In the final instalment of this series, we are looking at the best moments from the Return of the King. In the epic conclusion to this saga, the fellowship are faced with their biggest challenge yet as Frodo, Sam, and the villainous Gollum march closer to Mordor, and the spotlight falls on Minas Tirith, the last stronghold of Gondor. It’s a breathtaking final, one that is grounded in the last strength of the free people of Middle-earth. The Return of the King is a testament to all the hard work that went into creating this epic fantasy adventure. It’s a culmination of all the work that has gone into proving that epic fantasy is equally as compelling as any other movie genre. It paved the way for other fantasy franchises on the big and small screen and rightfully deserved the 11 Academy Awards it received in 2003. In a film that runs over 250 minutes (Extended Edition), here are the best scenes from Return of the King.
In a brief reprieve following the Battle of Helms Deep, members of the fellowship are reunited with Merry and Pippin. Before departing for Edoras, Gandalf and company seek out a powerless Saurman for information on the upcoming battle. In this confrontation, we get a glimpse of the Palantir, Saruman’s direct link to Sauron. Pippin’s fixation on the Palantir would lead to the confrontational moment when he succumbs to the will of the Palantir, getting a glimpse of Sauron’s plan. This moment was so effective in luring the fellowship into a false sense of security while they regroup. Yet, with Legolas’ keen sense, that looming threat of danger slowly builds leading to Pippin succumbing to the will of the Palantir effectively crushes this lull, reminding us that they may have won the battle, but the war has yet to be resolved. Continue reading
Starring: Zachary Levi, Mark, Strong, Asher Angel, Jack Dylan Grazer.
Director: David F. Sandberg
Genre: Action, Adventure, Comedy, Superhero.
We all have a superhero inside of us — it just takes a bit of magic to bring it out. In 14-year-old Billy Batson’s case, all he needs to do is shout out one word to transform into the adult superhero Shazam. Still a kid at heart, Shazam revels in the new version of himself by doing what any other teen would do — have fun while testing out his newfound powers. But he’ll need to master them quickly before the evil Dr Thaddeus Sivana can get his hands on Shazam’s magical abilities.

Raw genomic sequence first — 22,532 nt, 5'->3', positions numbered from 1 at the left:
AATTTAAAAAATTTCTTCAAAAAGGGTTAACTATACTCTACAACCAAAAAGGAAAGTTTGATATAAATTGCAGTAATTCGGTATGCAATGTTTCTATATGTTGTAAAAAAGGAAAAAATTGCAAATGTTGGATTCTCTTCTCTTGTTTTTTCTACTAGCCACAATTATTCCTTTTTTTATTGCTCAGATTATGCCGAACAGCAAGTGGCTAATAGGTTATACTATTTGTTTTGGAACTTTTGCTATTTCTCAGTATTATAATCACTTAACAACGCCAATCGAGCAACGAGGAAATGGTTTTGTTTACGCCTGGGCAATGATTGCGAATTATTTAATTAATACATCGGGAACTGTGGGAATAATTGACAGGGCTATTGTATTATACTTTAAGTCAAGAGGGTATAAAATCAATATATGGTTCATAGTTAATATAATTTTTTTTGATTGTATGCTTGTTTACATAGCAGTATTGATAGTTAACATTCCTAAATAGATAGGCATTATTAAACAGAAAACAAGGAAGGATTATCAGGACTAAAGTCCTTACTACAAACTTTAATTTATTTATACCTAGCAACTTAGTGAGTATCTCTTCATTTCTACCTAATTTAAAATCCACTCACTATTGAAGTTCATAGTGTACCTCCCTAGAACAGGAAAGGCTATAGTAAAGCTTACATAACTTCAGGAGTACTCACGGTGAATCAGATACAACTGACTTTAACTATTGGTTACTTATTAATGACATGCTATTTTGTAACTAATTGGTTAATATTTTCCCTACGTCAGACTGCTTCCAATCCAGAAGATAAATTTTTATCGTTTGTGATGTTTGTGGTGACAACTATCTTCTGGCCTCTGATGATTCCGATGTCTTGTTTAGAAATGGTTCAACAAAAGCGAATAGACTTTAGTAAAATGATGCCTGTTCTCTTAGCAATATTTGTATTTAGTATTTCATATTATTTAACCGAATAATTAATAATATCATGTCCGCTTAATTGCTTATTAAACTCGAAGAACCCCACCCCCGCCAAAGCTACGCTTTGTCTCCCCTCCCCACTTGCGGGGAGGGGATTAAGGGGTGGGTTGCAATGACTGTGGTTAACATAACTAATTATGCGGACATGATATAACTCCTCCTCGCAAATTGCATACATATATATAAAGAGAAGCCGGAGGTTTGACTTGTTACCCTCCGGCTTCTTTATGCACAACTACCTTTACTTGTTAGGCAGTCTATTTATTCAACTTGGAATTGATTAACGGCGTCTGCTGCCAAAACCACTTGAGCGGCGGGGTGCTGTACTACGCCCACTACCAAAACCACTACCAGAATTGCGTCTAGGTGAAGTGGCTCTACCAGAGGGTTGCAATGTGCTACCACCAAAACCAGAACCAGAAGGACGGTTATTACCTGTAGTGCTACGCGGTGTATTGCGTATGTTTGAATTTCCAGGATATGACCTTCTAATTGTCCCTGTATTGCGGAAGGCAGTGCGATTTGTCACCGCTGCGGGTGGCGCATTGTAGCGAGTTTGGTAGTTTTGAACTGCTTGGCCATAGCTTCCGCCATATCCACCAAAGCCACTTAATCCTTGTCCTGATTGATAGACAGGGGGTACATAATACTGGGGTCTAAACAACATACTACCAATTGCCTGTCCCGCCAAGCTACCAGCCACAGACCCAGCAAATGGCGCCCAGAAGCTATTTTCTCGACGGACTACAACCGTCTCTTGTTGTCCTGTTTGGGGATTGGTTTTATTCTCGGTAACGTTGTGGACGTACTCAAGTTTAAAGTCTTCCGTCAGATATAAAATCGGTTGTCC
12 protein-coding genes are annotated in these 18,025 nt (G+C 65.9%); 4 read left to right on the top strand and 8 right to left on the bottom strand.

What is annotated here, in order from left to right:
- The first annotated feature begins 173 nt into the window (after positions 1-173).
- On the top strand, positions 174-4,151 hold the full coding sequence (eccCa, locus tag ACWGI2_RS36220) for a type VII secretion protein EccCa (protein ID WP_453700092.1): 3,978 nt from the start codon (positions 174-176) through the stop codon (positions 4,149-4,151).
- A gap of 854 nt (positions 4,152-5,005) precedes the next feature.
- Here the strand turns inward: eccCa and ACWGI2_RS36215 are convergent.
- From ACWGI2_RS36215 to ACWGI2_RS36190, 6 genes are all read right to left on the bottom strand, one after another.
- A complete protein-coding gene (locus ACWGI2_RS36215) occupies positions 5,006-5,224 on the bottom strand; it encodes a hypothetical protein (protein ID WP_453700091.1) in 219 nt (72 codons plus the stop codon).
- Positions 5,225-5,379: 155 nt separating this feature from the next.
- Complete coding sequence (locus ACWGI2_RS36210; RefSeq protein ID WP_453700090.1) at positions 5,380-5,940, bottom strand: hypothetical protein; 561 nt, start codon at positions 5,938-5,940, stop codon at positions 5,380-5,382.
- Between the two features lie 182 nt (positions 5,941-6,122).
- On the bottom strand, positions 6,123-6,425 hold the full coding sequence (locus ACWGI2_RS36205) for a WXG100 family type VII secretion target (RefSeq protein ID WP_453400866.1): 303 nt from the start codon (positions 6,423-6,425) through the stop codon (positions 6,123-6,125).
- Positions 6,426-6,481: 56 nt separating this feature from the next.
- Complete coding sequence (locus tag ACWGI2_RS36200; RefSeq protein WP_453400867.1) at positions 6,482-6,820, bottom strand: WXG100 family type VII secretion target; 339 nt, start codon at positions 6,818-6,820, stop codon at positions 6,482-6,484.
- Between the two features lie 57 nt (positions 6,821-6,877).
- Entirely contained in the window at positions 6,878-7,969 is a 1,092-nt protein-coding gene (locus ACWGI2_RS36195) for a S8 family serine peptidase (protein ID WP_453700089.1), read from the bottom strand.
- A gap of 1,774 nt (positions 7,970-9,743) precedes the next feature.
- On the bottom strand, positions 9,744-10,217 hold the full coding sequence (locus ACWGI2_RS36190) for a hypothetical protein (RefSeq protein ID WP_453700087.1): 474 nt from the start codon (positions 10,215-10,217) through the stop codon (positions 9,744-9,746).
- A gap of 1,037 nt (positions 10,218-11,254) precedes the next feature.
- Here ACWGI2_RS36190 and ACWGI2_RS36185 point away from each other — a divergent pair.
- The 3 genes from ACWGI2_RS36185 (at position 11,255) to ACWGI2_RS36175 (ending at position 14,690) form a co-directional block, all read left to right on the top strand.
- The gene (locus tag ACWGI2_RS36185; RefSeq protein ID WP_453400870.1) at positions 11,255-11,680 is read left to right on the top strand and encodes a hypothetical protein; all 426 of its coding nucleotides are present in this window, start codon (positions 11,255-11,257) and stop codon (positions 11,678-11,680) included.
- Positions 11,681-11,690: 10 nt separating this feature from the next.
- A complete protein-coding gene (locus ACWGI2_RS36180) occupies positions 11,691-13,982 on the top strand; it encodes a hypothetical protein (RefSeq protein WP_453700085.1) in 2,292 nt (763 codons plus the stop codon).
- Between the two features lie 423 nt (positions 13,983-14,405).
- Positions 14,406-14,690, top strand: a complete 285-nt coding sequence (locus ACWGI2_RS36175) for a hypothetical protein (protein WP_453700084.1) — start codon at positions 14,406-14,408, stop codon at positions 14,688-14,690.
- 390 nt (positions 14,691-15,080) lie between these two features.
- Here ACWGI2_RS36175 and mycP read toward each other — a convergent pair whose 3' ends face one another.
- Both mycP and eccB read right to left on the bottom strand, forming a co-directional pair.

Book adaptations have taken Hollywood by storm recently. From well-loved classics to comic book blockbusters, and Young Adult coming of age stories, books are a crutial source for the entertainment industry. With Netflix buying the rights to 50 literary projects we can expect a lot more adaptations in the near future. Now, while some may complain about the sheer number of book adaptations in the making, you cannot deny the impact they’ve had on the industry. In most cases, the books are always better, and some films should not be called adaptations – Percy Jackson – but there are so many reasons as to why we shouldn’t shun book adaptations. Here are some of the benefits that come from book adaptations.
1. A Wider Audience
The fact is, book adaptations are going to appeal to the masses and that’s not a bad thing because while the book adaptation draws readers to the film, the film simultaneously introduces non-readers to the book. With every book adaptation, the film takes its concept from the source material, but given the time restraint given to films, elements of the book won’t make it to the screen. Therefore, characters or themes movie-goers feel are cast aside have the chance to gain a deeper insight into those elements through reading the book. Of course, that is not always the case, but book adaptations are additional publicity for the book, especially if its an adaptation of a lesser known book. There are also multiple ways to promote the book alongside the film with tie-in covers or special editions being released, satisfying both the movie-goers and the readers.
Usually, I feature both the film and TV shows I’ve been watching recently. However, with this slump I’m in I’ve found myself watching a lot more than usual. It also helps that at the moment we have a temporary home cinema set up in our very own living room. There is nothing better than watching films on the projector. It makes them all the more epic and immersive. Some of the films I watched were instant classics, others were a bit of a dud. Here is a summary of my summer viewings so far.
Sherlock Holmes: A Game of Shadows